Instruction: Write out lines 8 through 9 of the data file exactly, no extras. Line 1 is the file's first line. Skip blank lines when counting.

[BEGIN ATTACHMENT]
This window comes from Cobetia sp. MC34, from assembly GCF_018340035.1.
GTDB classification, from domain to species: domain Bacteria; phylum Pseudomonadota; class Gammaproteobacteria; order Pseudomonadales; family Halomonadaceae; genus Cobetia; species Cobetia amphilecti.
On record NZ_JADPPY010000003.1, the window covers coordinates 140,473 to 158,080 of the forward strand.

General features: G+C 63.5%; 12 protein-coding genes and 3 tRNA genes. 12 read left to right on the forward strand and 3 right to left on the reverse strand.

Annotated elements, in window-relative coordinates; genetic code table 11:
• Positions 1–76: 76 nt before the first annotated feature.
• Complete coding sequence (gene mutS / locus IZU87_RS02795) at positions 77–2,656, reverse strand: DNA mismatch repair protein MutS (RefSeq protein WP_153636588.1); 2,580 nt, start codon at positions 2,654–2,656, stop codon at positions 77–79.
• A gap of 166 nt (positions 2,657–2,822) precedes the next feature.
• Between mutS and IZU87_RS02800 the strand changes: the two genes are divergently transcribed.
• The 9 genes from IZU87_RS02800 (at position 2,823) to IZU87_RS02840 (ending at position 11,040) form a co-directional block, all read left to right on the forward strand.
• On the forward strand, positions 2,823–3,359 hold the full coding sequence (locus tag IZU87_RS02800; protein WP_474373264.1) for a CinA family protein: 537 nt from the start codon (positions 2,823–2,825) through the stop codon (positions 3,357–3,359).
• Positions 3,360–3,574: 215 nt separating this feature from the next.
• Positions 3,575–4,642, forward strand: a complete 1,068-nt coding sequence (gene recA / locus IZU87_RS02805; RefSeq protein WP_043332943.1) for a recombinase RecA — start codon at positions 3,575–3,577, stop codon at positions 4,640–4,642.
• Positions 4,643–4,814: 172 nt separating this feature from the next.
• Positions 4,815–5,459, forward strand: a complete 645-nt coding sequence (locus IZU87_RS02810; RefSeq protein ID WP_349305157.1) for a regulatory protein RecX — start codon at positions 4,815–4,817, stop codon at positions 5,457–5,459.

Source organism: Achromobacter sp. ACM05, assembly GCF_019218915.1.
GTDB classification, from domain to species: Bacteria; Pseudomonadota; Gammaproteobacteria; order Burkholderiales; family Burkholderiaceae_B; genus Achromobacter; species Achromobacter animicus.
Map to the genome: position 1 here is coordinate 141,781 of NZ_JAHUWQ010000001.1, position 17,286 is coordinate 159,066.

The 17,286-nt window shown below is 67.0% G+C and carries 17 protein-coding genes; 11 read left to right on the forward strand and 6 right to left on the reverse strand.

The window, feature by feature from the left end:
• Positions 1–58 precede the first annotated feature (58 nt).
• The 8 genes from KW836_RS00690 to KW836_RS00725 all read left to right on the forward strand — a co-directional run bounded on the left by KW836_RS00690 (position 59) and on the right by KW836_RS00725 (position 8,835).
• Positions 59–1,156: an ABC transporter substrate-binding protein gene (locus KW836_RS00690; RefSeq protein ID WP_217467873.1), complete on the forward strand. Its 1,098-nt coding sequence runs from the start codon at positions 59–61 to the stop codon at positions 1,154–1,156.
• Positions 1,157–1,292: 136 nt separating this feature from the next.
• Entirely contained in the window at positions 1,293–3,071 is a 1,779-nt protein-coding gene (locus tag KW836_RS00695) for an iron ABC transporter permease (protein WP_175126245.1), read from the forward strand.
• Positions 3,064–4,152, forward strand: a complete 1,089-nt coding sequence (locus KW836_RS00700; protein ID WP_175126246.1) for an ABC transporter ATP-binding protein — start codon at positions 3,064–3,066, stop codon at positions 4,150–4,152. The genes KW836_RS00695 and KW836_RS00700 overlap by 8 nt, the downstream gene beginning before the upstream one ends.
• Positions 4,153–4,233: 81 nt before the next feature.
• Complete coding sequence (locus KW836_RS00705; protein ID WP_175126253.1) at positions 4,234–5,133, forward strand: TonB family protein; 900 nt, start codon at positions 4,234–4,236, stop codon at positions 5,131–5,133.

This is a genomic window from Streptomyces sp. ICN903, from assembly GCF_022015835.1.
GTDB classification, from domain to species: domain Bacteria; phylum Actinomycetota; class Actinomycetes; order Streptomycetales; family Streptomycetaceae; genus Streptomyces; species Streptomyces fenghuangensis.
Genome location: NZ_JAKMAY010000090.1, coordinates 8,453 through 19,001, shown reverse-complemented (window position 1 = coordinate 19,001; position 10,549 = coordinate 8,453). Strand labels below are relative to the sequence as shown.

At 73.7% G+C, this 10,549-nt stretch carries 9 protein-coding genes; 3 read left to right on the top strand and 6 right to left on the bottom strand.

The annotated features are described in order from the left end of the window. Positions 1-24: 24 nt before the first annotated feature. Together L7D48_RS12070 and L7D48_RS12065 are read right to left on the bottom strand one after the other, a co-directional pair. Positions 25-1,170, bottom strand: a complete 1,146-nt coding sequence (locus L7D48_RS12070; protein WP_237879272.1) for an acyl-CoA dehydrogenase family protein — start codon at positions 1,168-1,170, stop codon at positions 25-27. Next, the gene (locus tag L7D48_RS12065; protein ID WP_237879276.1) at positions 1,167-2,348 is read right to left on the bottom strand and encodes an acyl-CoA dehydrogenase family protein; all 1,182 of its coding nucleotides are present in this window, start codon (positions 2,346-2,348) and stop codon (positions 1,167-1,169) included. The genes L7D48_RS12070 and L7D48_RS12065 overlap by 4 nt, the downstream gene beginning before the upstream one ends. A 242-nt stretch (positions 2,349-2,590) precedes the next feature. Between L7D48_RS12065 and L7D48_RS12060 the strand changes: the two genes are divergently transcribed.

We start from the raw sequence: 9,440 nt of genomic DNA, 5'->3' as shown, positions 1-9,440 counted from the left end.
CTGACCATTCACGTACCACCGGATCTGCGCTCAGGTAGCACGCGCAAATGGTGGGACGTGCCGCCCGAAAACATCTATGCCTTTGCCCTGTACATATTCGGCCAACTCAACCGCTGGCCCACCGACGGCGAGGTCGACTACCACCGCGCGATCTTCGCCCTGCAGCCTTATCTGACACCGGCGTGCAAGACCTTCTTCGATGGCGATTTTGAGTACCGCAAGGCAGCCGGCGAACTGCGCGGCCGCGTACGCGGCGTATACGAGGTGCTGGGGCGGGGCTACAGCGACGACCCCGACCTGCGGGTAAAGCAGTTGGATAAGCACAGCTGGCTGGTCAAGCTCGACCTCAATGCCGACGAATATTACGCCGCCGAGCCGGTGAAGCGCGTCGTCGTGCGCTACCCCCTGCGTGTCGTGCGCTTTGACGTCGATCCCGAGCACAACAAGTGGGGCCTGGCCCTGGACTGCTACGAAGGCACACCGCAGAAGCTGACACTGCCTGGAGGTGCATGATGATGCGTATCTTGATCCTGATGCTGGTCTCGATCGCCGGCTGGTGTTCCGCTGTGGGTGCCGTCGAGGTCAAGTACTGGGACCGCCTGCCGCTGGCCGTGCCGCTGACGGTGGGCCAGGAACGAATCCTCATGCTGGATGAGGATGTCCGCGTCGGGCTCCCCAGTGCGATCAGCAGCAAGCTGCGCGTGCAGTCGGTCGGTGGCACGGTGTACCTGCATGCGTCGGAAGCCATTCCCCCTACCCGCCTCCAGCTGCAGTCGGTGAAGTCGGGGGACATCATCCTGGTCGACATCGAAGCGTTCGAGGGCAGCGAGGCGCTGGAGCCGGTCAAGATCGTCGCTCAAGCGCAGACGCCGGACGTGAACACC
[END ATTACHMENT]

• A gap of 166 nt (positions 2,657–2,822) precedes the next feature.
• Between mutS and IZU87_RS02800 the strand changes: the two genes are divergently transcribed.